Why do all other languages distinguish between the two knows—-except for English? In Indo, it's tahu versus kenal. The first is fact. The second is a person. And doesn't that make sense to differentiate?

The Conference issue of the Liahona finally arrived so I had the chance to match up actual Apostolic counsel with what I think I heard in the Indonesian version live. SisLily and I like to read the articles out loud to each other and then discuss at length whatever sort of thoughts we had in the reading, and it is a beautiful little system that has led to some realizations, revelations, and resolutions I hope to be able to move from knowing to doing.

Love you. Millions.

16 June 2010

House Guests.

I don't think I've managed to mention this the entire time I've lived here, but in every house every where there are lizards. Just . . . always. On the walls, in the cupboards, up the stairs, under the table, over the countertops. Lizards. And I was pondering this last week as I walked in the door to watch all our little gecko friends scurry away from our arrival, and realized I should probably have said something about this by now. So here I am, saying something.

Plus, Saturday afternoon I found a little guy stuck to some particularly sticky tape over our kitchen window and spent the next hour in Pet Vet mode carefully peeling his tissue-paper-thin skin away from the glue and setting him free. I even took a picture to celebrate. One soul saved. Mission: Success.

(Does D+C 18:15 count for this case?)

love you,

09 June 2010

These Things are Not Without Shadow.


You know when dad wakes us up? For school or Saturday or some early adventure and usually that is okay because you were going to have to get up anyway and also he likes to set it to music and his own brand of lyrics and who can say no to Al Green, even if it is six in the morning? At that point you are willing to accept the alarm, stretching out of slumber to the sultry sounds of Sade, giving yourself a few seconds' more rest with your eyes closed (because really, you will get up, you will), rearranging recent dreams in your head, trying to make sense of them in those few blurry-eyed minutes you have left before real realities. Except dad doesn't give you that. Because even though you're awake, you're not technically UP yet. So he takes it to the next level. He takes your comforter.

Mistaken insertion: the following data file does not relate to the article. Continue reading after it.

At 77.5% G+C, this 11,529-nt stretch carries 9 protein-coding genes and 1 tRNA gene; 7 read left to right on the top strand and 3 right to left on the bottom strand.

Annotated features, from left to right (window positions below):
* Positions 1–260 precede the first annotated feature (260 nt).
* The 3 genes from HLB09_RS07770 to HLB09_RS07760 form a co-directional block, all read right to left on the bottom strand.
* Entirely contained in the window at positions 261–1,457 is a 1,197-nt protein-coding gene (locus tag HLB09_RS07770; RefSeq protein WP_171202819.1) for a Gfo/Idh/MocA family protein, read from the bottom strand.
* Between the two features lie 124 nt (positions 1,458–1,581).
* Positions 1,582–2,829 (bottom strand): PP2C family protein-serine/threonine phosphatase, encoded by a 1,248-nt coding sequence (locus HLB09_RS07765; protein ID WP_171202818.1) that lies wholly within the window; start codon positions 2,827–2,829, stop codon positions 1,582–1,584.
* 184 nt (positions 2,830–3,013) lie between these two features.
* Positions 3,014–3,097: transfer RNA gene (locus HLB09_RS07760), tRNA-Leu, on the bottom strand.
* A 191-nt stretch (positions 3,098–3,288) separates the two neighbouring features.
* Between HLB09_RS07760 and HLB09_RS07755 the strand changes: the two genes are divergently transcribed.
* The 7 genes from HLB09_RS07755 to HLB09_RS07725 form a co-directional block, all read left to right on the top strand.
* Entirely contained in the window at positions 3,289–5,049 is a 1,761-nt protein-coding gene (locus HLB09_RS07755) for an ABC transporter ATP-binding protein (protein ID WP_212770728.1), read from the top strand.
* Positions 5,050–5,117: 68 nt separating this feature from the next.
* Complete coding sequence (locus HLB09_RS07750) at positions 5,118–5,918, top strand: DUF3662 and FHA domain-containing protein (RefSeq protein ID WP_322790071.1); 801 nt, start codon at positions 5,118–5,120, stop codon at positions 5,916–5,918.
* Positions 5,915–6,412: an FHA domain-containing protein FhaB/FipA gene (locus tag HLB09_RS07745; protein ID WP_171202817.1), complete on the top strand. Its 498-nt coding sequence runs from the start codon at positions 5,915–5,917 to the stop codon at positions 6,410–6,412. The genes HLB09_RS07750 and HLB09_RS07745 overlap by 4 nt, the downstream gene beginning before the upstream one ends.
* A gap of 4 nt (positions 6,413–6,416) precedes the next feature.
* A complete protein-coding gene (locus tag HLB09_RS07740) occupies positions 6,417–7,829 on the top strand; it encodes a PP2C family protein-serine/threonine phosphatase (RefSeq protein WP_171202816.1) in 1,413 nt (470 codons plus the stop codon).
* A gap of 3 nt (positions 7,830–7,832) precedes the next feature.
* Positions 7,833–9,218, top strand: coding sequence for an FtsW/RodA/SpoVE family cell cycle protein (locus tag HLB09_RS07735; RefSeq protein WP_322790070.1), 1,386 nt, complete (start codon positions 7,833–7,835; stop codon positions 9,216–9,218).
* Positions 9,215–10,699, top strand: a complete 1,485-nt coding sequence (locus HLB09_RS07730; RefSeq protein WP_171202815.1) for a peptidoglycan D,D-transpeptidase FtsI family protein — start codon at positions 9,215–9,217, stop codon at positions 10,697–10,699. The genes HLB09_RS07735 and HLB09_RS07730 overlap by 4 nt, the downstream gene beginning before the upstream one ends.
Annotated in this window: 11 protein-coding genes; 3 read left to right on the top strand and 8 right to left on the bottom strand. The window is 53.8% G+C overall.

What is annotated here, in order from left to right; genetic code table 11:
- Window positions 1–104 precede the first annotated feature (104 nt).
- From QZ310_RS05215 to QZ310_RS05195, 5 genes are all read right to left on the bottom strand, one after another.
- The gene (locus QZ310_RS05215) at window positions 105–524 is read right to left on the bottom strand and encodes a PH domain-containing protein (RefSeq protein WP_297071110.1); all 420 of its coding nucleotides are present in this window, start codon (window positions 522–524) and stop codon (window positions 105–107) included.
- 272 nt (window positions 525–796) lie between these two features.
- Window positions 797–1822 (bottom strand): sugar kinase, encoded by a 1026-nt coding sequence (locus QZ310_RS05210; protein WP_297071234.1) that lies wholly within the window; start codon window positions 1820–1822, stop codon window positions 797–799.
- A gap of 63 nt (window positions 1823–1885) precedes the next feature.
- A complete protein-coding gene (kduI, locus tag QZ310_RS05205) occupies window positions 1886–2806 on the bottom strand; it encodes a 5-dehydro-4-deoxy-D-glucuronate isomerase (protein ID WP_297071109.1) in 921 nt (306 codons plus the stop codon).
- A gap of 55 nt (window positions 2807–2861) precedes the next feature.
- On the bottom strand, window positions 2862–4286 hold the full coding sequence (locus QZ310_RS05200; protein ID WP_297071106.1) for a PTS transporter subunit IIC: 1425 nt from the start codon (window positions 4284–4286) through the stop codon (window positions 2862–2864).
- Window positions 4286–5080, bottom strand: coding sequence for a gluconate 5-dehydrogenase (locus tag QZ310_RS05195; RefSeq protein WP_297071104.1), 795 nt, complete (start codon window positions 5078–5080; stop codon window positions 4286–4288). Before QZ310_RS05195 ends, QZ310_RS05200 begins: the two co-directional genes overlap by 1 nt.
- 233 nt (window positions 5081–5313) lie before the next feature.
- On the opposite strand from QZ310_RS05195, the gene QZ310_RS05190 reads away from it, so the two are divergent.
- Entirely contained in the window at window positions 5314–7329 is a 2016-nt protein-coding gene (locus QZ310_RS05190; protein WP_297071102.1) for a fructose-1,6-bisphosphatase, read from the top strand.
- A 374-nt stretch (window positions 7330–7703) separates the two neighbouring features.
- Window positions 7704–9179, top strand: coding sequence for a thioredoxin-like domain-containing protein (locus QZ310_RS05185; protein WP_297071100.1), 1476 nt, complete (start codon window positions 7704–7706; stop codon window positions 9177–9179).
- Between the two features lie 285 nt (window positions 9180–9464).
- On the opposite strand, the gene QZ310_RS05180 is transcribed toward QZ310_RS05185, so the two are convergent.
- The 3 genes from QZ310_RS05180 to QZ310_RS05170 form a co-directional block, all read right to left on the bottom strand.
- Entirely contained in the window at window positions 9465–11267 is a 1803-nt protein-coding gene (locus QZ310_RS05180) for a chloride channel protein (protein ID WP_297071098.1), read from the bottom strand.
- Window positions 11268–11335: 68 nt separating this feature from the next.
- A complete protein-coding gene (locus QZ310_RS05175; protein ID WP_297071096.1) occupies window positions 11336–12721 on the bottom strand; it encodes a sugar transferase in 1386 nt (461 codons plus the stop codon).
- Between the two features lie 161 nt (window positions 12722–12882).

And suddenly it is terrible. You are laughing but also serious, and cold, and pathetically weak, and there is nothing you can do about it but grab flailingly at that last corner of the blanket, a desperately doomed last attempt. I have often thought it is one of the worst things in the world.

But then today I discovered something even worse.

I am on a train, a train I had to catch at two in the morning from a silent station in Solo, sitting drugged-like on the platform after a restless few hours of awaiting departure from the mission home down the street. I am on a train that rattles through the deep dark jungles of central Java, and I have been on that train for hours now with no real hope of sleeping at all because, oh yeah, I can't sleep sitting upright in Antarctic levels of air conditioning and full-on lighting. And coming off of 48 hours of straight travel, non-stop schedule and even less sleep, it was kind of miserable.

And then they took my blanket away.